Jaguars may finally get the protection they deserve in the American Southwest now that the U.S. Fish and Wildlife Service (FWS) has agreed to create a recovery plan for the imperiled felines. Defenders of Wildlife won a lawsuit last March that required FWS to revisit its decision to forego a recovery plan.

The largest native North American cat, jaguars once ranged from Arizona, New Mexico and Texas all the way to Argentina. But driven out by hunting and habitat loss, they have rarely been sighted in the United States since the 1900s.

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Did you know? The jaguar is the third-largest living feline species, after the tiger and lion. Learn more fun facts—and hear a jaguar roar—on our jaguar fact sheet.

“A timely, scientific recovery plan is the essential first step on the long trek to a comeback for these great cats,” says Eva Sargent, Defenders of Wildlife’s Southwest program director. “It’s a welcome change to see that under President Obama, science appears to be guiding FWS’s jaguar decision. It’s here, in the American Southwest, where jaguars have suffered some of their most significant range losses. And it’s certainly good news to see FWS fulfill its duty under the Endangered Species Act to help jaguars.”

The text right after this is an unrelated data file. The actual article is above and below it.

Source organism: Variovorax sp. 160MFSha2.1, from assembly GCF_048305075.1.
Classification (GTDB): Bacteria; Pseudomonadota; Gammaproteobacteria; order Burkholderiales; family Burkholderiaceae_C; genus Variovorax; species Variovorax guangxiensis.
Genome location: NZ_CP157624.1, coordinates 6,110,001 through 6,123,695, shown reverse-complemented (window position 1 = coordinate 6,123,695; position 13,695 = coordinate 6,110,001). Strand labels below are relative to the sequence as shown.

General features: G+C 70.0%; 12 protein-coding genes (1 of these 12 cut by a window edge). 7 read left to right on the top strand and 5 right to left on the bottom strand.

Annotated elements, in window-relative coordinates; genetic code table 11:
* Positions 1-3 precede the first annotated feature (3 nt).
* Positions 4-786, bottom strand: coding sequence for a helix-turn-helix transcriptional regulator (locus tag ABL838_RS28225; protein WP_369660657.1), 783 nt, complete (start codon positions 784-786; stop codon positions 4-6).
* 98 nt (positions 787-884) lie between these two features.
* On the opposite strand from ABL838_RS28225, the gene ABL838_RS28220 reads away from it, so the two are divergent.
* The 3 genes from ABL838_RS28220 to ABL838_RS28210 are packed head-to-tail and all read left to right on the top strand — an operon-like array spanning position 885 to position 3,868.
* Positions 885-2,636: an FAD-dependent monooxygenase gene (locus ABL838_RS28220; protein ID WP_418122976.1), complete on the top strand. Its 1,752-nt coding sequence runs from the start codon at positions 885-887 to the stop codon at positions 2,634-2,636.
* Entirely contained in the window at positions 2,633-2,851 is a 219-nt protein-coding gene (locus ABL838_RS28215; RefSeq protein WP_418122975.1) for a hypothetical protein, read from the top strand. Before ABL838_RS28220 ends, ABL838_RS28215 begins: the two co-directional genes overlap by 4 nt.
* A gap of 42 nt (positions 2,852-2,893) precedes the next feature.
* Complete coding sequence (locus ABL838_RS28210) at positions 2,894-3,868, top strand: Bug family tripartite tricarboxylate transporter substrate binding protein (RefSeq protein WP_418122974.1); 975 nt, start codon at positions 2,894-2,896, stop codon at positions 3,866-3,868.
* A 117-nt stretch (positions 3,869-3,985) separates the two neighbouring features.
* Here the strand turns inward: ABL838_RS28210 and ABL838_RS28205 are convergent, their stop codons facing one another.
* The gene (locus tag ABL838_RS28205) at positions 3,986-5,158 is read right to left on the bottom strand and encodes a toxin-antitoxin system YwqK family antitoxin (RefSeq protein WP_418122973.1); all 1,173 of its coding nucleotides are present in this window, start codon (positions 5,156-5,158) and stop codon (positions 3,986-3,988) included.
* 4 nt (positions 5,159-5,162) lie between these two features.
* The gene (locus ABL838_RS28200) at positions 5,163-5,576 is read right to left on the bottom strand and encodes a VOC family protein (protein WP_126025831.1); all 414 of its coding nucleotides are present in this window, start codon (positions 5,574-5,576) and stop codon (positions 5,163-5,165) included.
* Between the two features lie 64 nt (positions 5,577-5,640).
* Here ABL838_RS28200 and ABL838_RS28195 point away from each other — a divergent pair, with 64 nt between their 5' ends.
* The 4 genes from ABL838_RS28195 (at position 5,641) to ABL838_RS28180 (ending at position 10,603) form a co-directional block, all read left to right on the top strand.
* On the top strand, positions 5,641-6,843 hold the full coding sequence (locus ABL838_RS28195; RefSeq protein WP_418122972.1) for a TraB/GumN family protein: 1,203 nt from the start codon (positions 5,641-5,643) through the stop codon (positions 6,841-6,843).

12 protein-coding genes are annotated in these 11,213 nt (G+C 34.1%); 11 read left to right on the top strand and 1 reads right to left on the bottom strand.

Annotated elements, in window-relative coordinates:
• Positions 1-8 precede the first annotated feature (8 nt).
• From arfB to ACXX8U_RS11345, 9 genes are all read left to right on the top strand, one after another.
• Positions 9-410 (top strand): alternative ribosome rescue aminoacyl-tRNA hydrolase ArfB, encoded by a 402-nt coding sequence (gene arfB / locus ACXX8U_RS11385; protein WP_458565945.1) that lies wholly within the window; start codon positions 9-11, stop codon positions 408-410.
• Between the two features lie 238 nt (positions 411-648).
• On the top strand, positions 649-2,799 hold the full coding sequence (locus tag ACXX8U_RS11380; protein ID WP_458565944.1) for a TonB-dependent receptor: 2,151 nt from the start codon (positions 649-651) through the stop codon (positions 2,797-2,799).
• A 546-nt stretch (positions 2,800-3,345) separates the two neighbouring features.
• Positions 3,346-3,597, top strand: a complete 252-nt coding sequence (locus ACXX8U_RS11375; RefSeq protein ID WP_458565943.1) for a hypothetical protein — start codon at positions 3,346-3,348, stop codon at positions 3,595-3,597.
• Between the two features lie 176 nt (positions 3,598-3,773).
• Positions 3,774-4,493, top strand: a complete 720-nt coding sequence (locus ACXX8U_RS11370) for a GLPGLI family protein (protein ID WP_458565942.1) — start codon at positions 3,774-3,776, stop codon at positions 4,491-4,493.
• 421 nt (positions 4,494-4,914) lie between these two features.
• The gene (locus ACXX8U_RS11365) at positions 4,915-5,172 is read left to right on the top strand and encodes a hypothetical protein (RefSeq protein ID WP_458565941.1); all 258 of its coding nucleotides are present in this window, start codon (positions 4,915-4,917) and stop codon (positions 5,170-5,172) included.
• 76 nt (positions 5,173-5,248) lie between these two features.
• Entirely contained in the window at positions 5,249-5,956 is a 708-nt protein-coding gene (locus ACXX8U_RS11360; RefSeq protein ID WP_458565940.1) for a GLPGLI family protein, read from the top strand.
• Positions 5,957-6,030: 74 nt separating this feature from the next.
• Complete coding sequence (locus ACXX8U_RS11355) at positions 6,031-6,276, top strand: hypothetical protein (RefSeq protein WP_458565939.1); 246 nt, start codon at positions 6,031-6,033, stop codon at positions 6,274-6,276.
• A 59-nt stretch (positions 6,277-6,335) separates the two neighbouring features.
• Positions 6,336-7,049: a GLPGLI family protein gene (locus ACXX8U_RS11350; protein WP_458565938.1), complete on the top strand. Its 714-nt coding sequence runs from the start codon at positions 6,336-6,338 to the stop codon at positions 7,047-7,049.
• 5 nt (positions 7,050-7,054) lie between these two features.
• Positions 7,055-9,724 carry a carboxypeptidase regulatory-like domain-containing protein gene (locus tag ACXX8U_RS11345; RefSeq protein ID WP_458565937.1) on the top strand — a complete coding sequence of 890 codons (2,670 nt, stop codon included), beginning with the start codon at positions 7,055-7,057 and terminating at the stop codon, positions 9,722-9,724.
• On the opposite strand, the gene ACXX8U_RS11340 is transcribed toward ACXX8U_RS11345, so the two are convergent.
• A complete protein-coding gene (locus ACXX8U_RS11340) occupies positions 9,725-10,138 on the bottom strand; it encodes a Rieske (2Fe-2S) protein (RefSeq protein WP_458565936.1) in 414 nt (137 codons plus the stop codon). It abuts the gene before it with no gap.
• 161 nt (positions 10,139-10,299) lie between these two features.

Researchers say that jaguar habitat in the northern portion of the cat’s range is becoming increasingly important as more forest land in Central and South America is destroyed to make way for agriculture and housing.

“There is no reason why jaguars cannot have a population in the United States,” says Sargent. “They did for thousands of years and there’s plenty of room left for them to roam. This is a huge victory for the jaguar.”

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Find out about Defenders’ work to create a jaguar preserve.

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